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They appeared a week ago, on June 20, coinciding with World Refugee Day. Several graffiti came to the streets of Paris, spreading rumors and speculation about an authorship attributed to Banksy.
The artist opted for silence until a few hours ago, when he confirmed being behind them with the publication of several images on his Instagram account.
Banksy uses Paris as a canvas © Getty Images
Porte de la Chapelle and its refugee reception center, the Sorbonne University, the Pompidou Museum or the surroundings of the Eiffel Tower are just some of the places chosen by Banksy to give away their scathing art and, in passing, a small shake of conscience before the inconsistencies that sometimes we starred as a society.
The one that has generated the most expectation for its location, next to a refugee reception center, and for the reason, a girl covering a swastika with drawings, is a clear criticism of the performance (or lack thereof) of many European countries before the migratory crisis that the old continent is experiencing.
A shared post by Banksy (@banksy) on Jun 28, 2018 at 3:00 p.m. PDT
A shared post by Banksy (@banksy) on Jun 28, 2018 at 3:01 p.m. PDT
Among the new graffiti, there is also room to honor the May 68 that this year celebrates its 50th anniversary. To do this, he has used one of his already famous rats and the following legend: "Fifty years since the Paris revolts of 68. The birth of the art of modern staff."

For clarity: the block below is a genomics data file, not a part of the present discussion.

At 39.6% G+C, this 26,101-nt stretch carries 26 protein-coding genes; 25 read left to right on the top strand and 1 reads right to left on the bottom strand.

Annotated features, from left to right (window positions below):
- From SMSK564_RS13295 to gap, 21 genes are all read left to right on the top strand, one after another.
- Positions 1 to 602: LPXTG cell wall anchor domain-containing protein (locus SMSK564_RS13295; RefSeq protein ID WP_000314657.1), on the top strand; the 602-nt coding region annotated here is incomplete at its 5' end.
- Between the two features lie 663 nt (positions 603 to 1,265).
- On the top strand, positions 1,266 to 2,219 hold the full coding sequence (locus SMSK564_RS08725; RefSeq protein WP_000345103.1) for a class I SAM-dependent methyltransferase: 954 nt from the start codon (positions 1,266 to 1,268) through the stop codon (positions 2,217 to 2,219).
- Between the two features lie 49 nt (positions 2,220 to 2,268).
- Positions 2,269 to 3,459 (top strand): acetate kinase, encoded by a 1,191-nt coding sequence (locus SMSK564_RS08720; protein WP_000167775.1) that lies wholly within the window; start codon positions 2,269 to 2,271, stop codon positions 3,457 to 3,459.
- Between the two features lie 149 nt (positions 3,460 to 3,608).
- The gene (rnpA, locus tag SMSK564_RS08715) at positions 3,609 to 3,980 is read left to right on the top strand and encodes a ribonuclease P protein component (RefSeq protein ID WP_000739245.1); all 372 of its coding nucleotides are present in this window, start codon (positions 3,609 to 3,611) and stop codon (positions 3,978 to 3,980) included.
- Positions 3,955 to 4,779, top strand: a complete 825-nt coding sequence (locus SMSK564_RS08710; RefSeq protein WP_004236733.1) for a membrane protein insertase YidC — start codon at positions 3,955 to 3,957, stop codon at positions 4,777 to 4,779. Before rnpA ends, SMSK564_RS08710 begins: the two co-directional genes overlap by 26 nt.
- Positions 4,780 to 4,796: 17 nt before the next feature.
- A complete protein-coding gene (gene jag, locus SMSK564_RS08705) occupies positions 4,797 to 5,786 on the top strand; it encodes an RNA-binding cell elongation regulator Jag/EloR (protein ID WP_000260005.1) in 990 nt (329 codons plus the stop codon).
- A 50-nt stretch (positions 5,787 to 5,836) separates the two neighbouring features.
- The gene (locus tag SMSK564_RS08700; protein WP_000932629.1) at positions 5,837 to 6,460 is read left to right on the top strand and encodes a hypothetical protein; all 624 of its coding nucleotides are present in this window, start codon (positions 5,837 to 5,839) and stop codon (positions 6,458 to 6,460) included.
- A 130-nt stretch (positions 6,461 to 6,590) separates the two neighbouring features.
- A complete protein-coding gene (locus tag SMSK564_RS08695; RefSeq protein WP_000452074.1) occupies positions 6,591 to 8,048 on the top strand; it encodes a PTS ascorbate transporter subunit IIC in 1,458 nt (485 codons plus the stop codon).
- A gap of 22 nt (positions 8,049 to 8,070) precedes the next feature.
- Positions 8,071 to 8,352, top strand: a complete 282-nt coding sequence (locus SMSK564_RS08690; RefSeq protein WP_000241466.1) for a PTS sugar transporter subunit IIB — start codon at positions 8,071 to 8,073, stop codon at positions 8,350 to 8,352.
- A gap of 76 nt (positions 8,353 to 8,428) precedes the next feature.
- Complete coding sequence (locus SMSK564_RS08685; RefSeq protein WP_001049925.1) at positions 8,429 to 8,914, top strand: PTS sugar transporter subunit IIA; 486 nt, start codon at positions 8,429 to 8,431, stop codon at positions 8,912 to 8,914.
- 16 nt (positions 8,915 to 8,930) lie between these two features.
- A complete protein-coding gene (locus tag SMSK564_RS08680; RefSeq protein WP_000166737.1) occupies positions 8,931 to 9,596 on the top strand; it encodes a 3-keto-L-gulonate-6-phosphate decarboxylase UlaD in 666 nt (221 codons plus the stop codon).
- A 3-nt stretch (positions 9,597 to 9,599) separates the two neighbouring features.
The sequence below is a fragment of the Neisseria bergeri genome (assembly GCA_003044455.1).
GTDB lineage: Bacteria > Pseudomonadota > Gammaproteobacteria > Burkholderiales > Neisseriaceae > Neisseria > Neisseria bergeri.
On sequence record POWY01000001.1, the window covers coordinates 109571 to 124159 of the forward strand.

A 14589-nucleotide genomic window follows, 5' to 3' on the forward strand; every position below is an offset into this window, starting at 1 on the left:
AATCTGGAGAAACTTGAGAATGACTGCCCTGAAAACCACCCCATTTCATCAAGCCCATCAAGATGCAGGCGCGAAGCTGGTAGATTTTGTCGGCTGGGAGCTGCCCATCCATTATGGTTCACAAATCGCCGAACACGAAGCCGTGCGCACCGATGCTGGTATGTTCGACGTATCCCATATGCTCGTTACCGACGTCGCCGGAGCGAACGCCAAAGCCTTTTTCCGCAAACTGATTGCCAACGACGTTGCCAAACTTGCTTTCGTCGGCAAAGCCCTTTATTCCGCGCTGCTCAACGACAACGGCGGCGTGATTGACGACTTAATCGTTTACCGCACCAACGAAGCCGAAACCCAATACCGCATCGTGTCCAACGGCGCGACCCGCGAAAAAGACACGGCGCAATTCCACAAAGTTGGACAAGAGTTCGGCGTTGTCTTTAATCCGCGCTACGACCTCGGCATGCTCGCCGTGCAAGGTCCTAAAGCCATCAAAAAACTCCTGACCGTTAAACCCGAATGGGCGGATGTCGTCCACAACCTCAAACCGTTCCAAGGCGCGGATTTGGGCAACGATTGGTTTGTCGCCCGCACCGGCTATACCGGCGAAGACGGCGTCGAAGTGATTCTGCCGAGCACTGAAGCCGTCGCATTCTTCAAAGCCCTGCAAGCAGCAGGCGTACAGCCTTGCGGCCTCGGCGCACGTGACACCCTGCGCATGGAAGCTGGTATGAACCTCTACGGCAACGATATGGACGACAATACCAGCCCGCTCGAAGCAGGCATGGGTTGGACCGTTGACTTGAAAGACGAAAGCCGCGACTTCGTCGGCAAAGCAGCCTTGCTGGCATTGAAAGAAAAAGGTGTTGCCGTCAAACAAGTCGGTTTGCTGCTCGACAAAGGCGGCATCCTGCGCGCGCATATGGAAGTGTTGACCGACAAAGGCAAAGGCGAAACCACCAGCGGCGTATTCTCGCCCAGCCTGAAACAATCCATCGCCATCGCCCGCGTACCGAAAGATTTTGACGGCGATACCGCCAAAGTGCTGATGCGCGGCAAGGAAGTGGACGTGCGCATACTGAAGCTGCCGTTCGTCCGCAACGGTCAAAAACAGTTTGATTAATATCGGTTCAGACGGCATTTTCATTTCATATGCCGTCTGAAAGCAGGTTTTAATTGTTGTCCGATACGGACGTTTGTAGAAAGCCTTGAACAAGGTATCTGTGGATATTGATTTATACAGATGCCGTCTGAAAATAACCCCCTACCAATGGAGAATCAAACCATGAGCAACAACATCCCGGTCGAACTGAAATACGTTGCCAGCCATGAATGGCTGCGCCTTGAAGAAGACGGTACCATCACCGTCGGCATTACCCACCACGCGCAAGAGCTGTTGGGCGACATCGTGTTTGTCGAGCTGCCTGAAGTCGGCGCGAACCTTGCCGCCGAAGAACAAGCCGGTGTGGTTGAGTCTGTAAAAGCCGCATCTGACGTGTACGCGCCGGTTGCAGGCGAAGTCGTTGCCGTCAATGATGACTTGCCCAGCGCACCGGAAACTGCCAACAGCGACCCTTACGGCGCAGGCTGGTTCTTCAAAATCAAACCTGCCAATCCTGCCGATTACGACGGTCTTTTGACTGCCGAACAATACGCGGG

. Fifty years since the uprising in Paris 1968. The birthplace of modern stencil art. A shared post by Banksy (@banksy) on Jun 26, 2018 at 7:00 p.m. PDT
A shared publication of Banksy (@banksy) on Jun 27, 2018 at 11:00 PDT
Banksy pulls irony in this intervention at the Sorbonne University. A dog, who has just been amputated with a saw, is waiting impatiently for a bone to eat.
A shared post by Banksy (@banksy) on Jun 27, 2018 at 3:05 p.m. PDT
The artist titled in his Instagram account Liberté, Égalité, Cable TV his reinterpretation of the Bonaparte painting crossing the Great San Bernardo, by Jacques-Louis David.
A shared post by Banksy (@banksy) on Jun 27, 2018 at 8:00 p.m. PDT